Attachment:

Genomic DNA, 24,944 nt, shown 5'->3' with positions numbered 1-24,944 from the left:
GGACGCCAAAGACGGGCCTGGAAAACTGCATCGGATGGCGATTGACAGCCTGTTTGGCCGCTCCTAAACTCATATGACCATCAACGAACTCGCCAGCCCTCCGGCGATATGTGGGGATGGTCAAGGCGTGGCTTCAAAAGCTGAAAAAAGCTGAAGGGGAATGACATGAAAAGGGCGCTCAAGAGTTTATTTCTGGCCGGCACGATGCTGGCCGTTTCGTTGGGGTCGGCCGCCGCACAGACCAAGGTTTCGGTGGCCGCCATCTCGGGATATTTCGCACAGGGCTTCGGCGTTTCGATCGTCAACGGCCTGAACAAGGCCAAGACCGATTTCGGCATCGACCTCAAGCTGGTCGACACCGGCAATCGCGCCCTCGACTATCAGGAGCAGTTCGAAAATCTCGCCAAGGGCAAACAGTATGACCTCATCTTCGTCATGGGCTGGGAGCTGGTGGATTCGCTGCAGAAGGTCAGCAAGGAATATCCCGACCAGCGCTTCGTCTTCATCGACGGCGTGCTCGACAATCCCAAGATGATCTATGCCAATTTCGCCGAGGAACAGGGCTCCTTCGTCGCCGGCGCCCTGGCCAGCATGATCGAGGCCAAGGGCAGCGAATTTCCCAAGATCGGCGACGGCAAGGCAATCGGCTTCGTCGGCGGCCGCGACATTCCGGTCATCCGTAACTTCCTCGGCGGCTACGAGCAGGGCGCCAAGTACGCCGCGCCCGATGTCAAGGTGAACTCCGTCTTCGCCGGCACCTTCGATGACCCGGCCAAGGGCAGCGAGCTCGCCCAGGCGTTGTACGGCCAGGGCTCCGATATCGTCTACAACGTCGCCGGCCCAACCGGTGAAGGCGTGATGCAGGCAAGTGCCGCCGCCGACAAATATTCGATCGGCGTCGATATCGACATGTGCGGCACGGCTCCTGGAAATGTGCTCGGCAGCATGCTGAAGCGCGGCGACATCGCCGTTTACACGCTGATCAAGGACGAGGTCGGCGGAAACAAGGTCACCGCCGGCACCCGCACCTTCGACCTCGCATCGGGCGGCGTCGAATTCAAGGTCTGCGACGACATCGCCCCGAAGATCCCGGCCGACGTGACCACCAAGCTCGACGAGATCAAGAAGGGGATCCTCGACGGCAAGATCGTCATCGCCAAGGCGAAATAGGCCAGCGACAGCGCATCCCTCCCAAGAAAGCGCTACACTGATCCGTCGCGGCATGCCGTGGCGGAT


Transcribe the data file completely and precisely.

Genomic DNA, 24,944 nt, shown 5'->3' with positions numbered 1-24,944 from the left:
GGACGCCAAAGACGGGCCTGGAAAACTGCATCGGATGGCGATTGACAGCCTGTTTGGCCGCTCCTAAACTCATATGACCATCAACGAACTCGCCAGCCCTCCGGCGATATGTGGGGATGGTCAAGGCGTGGCTTCAAAAGCTGAAAAAAGCTGAAGGGGAATGACATGAAAAGGGCGCTCAAGAGTTTATTTCTGGCCGGCACGATGCTGGCCGTTTCGTTGGGGTCGGCCGCCGCACAGACCAAGGTTTCGGTGGCCGCCATCTCGGGATATTTCGCACAGGGCTTCGGCGTTTCGATCGTCAACGGCCTGAACAAGGCCAAGACCGATTTCGGCATCGACCTCAAGCTGGTCGACACCGGCAATCGCGCCCTCGACTATCAGGAGCAGTTCGAAAATCTCGCCAAGGGCAAACAGTATGACCTCATCTTCGTCATGGGCTGGGAGCTGGTGGATTCGCTGCAGAAGGTCAGCAAGGAATATCCCGACCAGCGCTTCGTCTTCATCGACGGCGTGCTCGACAATCCCAAGATGATCTATGCCAATTTCGCCGAGGAACAGGGCTCCTTCGTCGCCGGCGCCCTGGCCAGCATGATCGAGGCCAAGGGCAGCGAATTTCCCAAGATCGGCGACGGCAAGGCAATCGGCTTCGTCGGCGGCCGCGACATTCCGGTCATCCGTAACTTCCTCGGCGGCTACGAGCAGGGCGCCAAGTACGCCGCGCCCGATGTCAAGGTGAACTCCGTCTTCGCCGGCACCTTCGATGACCCGGCCAAGGGCAGCGAGCTCGCCCAGGCGTTGTACGGCCAGGGCTCCGATATCGTCTACAACGTCGCCGGCCCAACCGGTGAAGGCGTGATGCAGGCAAGTGCCGCCGCCGACAAATATTCGATCGGCGTCGATATCGACATGTGCGGCACGGCTCCTGGAAATGTGCTCGGCAGCATGCTGAAGCGCGGCGACATCGCCGTTTACACGCTGATCAAGGACGAGGTCGGCGGAAACAAGGTCACCGCCGGCACCCGCACCTTCGACCTCGCATCGGGCGGCGTCGAATTCAAGGTCTGCGACGACATCGCCCCGAAGATCCCGGCCGACGTGACCACCAAGCTCGACGAGATCAAGAAGGGGATCCTCGACGGCAAGATCGTCATCGCCAAGGCGAAATAGGCCAGCGACAGCGCATCCCTCCCAAGAAAGCGCTACACTGATCCGTCGCGGCATGCCGTGGCGGAT